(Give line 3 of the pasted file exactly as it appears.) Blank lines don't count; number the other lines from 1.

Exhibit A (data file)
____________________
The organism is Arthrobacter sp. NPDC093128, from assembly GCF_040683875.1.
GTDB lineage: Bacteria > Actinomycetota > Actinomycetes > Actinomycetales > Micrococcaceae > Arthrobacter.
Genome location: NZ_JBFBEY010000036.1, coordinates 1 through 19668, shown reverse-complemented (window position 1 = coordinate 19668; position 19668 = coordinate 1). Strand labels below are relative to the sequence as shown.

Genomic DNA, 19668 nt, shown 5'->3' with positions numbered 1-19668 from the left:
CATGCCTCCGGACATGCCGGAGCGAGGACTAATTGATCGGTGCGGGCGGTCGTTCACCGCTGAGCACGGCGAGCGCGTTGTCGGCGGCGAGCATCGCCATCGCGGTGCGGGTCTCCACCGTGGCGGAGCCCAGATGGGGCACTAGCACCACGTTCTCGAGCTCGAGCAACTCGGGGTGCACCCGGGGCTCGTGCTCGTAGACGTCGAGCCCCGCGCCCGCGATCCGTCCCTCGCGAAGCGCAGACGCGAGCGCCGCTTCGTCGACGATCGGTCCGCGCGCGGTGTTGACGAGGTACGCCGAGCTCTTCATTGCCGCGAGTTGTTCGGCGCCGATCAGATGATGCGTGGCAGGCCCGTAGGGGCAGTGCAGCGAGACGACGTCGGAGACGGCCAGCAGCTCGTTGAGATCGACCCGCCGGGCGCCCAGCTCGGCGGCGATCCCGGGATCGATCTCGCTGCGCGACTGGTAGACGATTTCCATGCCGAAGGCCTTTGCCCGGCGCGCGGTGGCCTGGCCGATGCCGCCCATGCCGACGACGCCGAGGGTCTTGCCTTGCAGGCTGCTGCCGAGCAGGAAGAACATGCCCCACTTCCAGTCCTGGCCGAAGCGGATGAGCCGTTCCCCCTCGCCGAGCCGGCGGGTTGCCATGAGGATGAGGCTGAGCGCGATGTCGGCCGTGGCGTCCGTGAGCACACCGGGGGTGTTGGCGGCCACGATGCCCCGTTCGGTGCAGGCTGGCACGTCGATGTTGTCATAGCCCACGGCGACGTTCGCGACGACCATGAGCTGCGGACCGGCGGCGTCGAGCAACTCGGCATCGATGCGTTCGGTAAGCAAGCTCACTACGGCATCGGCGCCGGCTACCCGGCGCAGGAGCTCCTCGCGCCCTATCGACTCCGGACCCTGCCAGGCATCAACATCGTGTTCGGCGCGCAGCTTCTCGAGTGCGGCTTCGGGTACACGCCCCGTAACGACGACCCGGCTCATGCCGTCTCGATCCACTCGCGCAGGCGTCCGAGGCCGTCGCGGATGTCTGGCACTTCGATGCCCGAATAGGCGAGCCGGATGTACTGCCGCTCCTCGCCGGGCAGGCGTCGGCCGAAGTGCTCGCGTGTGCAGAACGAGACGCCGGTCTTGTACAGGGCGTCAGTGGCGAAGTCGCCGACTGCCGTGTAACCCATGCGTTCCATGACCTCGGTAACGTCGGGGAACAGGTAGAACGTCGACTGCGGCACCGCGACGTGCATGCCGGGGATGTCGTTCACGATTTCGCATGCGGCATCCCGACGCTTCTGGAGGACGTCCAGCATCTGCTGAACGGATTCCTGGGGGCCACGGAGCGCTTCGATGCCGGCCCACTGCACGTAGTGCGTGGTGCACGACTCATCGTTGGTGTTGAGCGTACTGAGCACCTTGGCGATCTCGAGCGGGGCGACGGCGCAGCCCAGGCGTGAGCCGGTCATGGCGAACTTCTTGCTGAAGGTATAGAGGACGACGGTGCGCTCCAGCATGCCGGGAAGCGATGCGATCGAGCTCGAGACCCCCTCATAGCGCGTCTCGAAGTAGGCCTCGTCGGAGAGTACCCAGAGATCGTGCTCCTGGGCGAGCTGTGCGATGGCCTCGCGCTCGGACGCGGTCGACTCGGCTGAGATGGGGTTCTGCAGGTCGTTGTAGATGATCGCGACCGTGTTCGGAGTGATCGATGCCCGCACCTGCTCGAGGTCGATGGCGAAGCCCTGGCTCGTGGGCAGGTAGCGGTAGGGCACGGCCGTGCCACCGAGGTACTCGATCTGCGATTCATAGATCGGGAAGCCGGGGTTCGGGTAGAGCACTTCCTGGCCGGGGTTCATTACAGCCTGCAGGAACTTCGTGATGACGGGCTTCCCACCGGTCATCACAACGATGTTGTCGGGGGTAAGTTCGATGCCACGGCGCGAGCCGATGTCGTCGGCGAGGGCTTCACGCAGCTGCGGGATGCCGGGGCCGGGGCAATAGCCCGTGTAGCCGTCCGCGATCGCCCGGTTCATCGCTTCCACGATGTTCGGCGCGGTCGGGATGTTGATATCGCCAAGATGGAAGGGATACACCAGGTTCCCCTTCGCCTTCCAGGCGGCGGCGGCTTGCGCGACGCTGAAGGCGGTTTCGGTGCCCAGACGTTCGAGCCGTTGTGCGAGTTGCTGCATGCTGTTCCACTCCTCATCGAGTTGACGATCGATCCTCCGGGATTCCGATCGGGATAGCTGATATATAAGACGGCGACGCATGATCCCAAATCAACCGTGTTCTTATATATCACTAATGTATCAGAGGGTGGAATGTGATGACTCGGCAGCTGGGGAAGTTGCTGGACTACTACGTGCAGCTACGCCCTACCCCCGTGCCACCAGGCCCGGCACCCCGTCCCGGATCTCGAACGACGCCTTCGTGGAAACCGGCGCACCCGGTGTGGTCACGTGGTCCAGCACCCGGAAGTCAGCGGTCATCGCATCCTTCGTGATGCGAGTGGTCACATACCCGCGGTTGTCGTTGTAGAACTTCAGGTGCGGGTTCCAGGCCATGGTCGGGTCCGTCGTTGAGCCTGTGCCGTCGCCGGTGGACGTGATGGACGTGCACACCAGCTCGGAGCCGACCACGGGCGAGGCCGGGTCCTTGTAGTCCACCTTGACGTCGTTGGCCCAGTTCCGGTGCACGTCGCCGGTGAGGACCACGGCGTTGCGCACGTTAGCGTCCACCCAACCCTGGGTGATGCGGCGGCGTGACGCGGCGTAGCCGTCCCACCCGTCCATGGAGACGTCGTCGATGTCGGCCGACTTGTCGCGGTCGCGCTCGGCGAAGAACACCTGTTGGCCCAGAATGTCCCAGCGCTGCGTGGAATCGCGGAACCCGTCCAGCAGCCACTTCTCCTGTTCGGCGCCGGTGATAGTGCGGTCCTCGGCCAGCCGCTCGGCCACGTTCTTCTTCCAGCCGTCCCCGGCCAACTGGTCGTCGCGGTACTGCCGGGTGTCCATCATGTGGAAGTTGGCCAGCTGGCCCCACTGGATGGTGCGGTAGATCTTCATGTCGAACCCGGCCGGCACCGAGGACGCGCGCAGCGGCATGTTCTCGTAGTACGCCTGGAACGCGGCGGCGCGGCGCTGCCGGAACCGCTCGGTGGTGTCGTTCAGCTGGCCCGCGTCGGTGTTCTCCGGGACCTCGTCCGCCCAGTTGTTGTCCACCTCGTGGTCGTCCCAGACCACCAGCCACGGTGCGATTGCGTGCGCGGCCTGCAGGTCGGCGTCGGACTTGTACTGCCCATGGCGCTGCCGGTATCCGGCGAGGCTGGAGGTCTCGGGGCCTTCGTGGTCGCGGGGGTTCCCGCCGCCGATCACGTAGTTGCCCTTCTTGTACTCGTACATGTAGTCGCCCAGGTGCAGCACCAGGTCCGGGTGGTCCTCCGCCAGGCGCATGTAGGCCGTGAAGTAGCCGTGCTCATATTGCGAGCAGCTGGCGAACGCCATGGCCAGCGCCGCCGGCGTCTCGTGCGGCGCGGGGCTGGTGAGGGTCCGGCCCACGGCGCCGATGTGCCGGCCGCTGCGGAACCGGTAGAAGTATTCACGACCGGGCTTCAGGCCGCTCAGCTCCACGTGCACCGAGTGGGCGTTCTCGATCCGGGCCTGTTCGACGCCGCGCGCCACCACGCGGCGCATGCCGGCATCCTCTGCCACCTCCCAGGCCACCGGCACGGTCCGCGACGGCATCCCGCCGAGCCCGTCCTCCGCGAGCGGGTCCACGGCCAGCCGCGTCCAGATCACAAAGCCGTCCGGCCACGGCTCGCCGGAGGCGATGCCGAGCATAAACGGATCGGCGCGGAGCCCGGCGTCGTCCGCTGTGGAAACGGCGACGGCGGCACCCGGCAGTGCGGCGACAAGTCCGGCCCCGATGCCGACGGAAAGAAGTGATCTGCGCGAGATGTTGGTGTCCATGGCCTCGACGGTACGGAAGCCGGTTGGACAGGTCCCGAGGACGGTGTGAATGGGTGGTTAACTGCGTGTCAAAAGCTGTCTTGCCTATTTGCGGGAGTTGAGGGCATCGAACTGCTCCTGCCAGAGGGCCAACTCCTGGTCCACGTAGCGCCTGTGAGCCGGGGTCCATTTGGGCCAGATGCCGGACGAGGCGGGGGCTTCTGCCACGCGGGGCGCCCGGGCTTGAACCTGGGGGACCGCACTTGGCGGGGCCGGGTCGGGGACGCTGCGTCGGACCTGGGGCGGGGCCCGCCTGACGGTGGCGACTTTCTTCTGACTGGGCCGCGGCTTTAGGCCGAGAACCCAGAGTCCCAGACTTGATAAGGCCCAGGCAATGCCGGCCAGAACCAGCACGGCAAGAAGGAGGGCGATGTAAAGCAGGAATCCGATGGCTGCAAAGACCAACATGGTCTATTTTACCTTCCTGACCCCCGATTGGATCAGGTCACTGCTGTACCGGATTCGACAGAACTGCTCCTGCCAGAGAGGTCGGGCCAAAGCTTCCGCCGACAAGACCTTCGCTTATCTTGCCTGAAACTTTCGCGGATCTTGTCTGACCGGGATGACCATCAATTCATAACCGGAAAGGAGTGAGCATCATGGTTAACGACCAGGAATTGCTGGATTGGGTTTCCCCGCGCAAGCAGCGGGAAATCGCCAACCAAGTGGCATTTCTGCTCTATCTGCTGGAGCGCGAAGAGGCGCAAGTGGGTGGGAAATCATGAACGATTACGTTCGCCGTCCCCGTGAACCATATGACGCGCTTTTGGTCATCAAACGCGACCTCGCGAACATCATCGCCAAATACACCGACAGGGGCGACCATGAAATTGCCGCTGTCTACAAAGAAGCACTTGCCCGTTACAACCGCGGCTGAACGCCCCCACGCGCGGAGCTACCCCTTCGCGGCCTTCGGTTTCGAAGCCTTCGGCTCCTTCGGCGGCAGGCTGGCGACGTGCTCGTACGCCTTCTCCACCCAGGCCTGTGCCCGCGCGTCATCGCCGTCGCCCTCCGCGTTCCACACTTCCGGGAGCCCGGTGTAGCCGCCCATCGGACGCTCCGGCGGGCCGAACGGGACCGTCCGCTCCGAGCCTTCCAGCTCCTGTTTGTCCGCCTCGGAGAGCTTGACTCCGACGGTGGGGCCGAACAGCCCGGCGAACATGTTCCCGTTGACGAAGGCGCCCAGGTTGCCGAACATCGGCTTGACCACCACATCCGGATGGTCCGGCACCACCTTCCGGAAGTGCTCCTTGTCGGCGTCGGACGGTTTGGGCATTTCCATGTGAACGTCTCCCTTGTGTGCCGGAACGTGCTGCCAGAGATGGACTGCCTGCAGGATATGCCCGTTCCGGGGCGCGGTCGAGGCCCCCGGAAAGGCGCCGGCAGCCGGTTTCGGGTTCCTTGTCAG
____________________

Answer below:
Genome location: NZ_JBFBEY010000036.1, coordinates 1 through 19668, shown reverse-complemented (window position 1 = coordinate 19668; position 19668 = coordinate 1). Strand labels below are relative to the sequence as shown.